Connect with us
This week in American military history...

archive

Military Milestones from Second Saratoga to Striking the Taliban

This week in American military history…

This Week in American Military History:

Oct. 7, 1777:  Continental forces under the command of Gen. Horatio Gates decisively defeat British forces under Gen. John "Gentleman Johnny" Burgoyne in the Second Battle of Saratoga (also known as the Battle of Bemis Heights).

According to the National Parks Service, “This crucial American victory renewed patriots’ hopes for independence, secured essential foreign recognition and support, and forever changed the face of the world.”

But the war is far from over.

Oct. 7, 1780:  Three years to the day after Second Saratoga, patriot militia forces armed with rifles, knives, and tomahawks decisively defeat musket-armed Loyalist militia under the command of British Army Maj. Patrick Ferguson (who will be killed in the fighting) in the bloody Battle of King’s Mountain on the N.C.-S.C. border.

Among the patriots is John Crockett, father of Davy Crockett.

Oct. 7, 1918:  Nearly two weeks into the Meuse-Argonne Offensive of World War I, the U.S. Army’s 82nd Division (destined to become the famed 82nd Airborne Division) battles its way toward — and successfully relieves — the now famous “Lost Battalion” (combined elements of three battalions of the 77th Infantry Division, which had been surrounded during a German counterattack).

For days without blankets and overcoats, always running short of ammunition and medical supplies (the wounded often patched up with bloody bandages removed from the dead), and with little food and nearly no water; the “Lost Battalion” — under the command of Maj. (future lieutenant colonel) Charles S. Whittlesey — had refused to surrender. Responding to a German surrender-demand, Whittlesey allegedly replied, “Go to hell!” Some reports suggest he said, “Come and get us.”

Whittlesey and two of his officers — Captains George McMurtry and Nelson Holderman — will receive the Medal of Honor.

Oct. 7, 2001: Post 9/11 America goes on the offensive against terrorists when U.S. and allied forces launch a massive retaliatory air and naval strike against the Taliban and Osama bin Laden’s Al Qaeda network in Afghanistan.

Oct. 8, 1918:  The day following the relief of the “Lost Battalion,” Private First Class (future U.S. Army sergeant and future colonel in the Tennessee State Guard) Alvin C. York captures “the whole damned German Army.”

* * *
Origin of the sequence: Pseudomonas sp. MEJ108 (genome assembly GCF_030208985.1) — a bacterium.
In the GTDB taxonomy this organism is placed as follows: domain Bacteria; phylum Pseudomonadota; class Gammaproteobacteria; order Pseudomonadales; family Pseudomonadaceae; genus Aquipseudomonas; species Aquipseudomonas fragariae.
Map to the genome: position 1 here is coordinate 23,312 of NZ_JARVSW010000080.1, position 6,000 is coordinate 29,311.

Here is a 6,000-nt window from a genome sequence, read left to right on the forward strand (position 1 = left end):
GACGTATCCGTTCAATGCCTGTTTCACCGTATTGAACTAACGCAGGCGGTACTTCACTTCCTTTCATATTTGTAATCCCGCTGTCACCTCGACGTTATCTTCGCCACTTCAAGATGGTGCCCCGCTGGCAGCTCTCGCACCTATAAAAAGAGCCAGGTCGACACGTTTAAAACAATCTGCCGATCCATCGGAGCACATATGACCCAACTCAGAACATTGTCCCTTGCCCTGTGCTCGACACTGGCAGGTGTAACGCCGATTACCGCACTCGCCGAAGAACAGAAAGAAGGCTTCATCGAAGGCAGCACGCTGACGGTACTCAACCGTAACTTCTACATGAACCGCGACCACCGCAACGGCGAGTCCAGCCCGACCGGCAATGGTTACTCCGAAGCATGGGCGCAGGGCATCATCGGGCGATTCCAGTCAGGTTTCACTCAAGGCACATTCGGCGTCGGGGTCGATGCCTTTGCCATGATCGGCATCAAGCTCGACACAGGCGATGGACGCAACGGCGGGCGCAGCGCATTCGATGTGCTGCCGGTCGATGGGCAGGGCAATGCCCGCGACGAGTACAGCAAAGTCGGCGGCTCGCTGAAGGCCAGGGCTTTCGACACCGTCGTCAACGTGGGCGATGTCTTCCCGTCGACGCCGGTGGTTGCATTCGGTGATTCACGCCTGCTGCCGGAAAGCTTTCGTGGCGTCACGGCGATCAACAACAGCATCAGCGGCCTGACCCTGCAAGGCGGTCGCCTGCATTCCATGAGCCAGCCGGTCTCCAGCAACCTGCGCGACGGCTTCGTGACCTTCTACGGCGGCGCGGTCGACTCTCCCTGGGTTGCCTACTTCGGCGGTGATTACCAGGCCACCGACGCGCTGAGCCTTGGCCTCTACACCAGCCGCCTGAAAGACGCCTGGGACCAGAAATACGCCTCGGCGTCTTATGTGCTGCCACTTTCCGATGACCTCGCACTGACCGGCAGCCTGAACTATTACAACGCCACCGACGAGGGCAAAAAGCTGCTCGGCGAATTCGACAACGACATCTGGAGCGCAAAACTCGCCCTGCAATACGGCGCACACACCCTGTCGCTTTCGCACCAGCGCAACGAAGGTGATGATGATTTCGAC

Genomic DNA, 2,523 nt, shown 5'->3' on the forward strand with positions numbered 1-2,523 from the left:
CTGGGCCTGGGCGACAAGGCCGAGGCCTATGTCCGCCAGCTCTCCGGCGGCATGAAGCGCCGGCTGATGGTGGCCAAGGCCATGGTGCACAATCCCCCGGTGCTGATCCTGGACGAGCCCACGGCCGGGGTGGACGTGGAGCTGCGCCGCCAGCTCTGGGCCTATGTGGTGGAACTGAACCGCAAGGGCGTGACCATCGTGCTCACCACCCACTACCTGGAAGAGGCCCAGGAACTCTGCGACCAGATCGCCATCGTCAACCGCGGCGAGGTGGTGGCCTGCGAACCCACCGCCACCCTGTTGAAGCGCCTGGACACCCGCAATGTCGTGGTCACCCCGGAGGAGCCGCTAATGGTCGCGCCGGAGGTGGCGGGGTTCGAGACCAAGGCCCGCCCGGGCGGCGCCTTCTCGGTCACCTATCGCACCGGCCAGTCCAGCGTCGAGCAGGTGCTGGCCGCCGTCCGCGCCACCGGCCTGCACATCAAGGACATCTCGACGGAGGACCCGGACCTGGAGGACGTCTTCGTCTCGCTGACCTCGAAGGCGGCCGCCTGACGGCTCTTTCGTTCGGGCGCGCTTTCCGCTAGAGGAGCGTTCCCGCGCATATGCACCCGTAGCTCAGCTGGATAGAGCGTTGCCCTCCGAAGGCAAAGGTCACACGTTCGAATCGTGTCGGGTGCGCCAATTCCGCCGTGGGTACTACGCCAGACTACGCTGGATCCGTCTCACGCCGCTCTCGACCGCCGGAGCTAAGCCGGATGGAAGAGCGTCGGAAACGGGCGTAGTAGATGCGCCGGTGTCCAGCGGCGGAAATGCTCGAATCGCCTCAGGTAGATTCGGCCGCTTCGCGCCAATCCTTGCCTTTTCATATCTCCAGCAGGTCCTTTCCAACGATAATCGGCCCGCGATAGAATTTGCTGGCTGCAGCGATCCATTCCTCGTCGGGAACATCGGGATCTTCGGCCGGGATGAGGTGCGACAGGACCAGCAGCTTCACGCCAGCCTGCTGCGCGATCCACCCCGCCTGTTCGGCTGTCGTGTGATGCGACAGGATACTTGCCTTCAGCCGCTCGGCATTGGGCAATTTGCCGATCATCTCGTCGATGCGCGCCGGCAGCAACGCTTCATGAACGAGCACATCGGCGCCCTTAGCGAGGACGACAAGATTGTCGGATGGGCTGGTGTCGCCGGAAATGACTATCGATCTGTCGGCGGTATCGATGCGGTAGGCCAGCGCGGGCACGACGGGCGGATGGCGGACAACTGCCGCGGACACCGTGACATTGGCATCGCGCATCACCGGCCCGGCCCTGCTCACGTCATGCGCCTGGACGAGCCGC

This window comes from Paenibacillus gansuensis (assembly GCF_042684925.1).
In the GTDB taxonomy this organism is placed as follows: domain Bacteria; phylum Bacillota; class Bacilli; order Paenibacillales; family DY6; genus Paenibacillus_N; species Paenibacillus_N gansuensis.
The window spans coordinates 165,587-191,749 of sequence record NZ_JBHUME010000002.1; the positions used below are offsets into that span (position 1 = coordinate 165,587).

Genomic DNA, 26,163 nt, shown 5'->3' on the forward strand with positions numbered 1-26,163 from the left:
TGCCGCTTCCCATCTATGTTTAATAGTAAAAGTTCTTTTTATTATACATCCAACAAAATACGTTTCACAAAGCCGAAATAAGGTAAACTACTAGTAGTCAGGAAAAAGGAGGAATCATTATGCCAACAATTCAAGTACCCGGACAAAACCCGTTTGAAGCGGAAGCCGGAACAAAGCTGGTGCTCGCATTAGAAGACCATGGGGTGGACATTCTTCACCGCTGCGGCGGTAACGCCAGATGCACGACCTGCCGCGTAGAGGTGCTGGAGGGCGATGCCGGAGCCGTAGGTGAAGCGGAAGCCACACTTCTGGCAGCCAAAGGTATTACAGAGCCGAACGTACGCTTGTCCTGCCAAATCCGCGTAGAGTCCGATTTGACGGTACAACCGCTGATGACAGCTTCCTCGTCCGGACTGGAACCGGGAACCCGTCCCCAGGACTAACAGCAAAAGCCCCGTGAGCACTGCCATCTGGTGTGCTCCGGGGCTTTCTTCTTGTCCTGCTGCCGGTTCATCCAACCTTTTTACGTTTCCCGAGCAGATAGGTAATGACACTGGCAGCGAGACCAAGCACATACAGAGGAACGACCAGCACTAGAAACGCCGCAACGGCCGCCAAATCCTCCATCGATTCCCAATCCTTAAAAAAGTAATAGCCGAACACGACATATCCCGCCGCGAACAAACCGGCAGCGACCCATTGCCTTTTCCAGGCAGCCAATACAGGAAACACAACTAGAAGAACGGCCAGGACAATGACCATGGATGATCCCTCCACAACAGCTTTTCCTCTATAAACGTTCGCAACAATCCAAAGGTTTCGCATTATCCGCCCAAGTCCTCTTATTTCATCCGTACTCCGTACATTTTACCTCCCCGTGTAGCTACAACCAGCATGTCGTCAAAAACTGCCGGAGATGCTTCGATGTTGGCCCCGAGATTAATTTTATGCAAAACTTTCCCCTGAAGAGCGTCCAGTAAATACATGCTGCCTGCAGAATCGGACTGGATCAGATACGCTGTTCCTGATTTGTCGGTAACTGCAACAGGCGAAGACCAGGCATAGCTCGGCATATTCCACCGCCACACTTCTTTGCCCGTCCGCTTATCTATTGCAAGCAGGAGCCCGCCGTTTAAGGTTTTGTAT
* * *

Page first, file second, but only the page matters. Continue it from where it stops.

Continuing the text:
In the action for which he will receive both the Medal of Honor and the French Croix de Guerre, York leads a seven-man team of doughboys against a strong enemy position. The team kills at least 25 Germans and captures four officers, 128 soldiers, and over 30 machineguns.

York, an expert rifleman from the Tennessee backcountry (yes, the home of John and son, Davy, Crockett), will later describe the action as something akin to a Tennessee turkey shoot: “Every time one of them raised his head, I just teched him off,” he said.

French Marshall Ferdinand Foch will tell York, “What you did was the greatest thing accomplished by any private soldier of all the armies of Europe.”

AUTHOR’S NOTE: “This Week in American Military History,” appears every week as a feature of HUMAN EVENTS.

Let’s increase awareness of American military tradition and honor America’s greatest heroes by supporting the Medal of Honor Society’s 2010 Convention to be held in Charleston, S.C., Sept. 29 – Oct. 3, 2010 (for more information, click here).

Written By

Mr. Smith is a contributor to Human Events. A former U.S. Marine rifle-squad leader and counterterrorism instructor, he writes about military/defense issues and has covered conflict in the Balkans, on the West Bank, in Iraq and Lebanon. He is the author of six books, and his articles appear in a variety of publications. E-mail him at marine1@uswriter.com.

Like this article? Get the latest Guns & Patriots delivered to your email every Tuesday. Sign up here - it's free!


Click to comment

Leave a Reply

Your email address will not be published.

Advertisement
Advertisement

TRENDING NOW:

Connect
Newsletter Signup

Sign up for the Human Events newsletter